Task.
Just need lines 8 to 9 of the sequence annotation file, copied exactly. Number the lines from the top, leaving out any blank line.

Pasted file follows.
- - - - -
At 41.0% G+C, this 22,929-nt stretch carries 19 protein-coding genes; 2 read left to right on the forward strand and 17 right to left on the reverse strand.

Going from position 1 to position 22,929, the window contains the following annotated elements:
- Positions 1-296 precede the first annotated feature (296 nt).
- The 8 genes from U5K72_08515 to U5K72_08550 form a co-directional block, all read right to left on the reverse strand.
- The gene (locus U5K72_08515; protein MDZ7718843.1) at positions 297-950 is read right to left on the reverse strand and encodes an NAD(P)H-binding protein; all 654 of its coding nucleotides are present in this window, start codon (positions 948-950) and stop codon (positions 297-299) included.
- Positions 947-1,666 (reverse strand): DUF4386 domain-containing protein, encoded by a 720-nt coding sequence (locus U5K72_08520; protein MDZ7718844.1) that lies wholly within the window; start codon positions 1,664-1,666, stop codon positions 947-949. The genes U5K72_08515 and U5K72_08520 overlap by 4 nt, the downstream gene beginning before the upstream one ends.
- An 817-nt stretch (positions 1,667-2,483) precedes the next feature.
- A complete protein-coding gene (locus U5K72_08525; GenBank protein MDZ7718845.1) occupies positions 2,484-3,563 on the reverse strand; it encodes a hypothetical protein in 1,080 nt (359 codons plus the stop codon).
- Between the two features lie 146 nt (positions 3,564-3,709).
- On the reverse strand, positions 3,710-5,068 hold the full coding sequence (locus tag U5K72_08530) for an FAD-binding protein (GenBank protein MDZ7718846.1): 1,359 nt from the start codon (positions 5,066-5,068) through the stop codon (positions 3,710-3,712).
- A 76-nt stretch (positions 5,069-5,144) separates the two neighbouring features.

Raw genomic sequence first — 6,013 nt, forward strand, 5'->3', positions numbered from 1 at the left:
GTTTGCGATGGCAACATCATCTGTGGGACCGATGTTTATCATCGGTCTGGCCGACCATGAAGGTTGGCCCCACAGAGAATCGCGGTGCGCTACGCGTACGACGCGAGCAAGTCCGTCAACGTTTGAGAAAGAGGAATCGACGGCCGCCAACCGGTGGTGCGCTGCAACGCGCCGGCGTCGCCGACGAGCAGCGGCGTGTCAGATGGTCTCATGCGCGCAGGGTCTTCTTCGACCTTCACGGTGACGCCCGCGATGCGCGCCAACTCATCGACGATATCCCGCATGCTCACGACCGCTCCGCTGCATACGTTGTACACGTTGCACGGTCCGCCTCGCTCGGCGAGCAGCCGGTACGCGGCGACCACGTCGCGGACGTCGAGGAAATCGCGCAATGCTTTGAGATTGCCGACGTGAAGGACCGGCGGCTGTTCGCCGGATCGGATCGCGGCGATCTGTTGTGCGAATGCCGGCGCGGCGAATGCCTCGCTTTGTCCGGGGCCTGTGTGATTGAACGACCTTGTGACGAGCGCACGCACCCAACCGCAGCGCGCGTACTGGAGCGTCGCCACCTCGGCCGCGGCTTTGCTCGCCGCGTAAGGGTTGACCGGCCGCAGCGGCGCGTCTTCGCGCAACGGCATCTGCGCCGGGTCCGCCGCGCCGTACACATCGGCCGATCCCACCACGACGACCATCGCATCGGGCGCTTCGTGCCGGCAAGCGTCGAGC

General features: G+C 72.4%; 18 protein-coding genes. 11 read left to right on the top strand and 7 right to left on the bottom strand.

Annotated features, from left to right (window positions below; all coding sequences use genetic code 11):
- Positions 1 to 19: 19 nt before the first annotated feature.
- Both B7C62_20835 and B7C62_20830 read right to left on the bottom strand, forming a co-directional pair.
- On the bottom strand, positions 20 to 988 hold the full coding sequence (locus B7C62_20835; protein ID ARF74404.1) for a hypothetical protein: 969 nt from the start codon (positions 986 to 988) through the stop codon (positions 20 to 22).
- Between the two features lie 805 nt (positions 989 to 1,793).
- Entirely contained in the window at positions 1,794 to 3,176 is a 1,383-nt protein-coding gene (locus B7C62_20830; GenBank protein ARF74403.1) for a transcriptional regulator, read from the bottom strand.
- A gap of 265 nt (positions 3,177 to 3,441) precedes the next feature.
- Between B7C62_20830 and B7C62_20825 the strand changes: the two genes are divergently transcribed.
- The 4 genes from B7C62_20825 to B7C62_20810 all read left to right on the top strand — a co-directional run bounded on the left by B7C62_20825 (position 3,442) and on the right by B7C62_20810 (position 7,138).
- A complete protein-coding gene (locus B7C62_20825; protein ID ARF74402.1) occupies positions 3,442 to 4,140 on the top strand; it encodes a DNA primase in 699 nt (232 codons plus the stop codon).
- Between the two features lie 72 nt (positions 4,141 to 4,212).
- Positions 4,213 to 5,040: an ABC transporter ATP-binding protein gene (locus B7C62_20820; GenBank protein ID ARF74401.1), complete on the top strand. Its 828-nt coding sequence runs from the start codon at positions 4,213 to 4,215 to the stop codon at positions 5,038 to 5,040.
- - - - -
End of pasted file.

- A complete protein-coding gene (locus U5K72_08525; GenBank protein MDZ7718845.1) occupies positions 2,484-3,563 on the reverse strand; it encodes a hypothetical protein in 1,080 nt (359 codons plus the stop codon).
- Between the two features lie 146 nt (positions 3,564-3,709).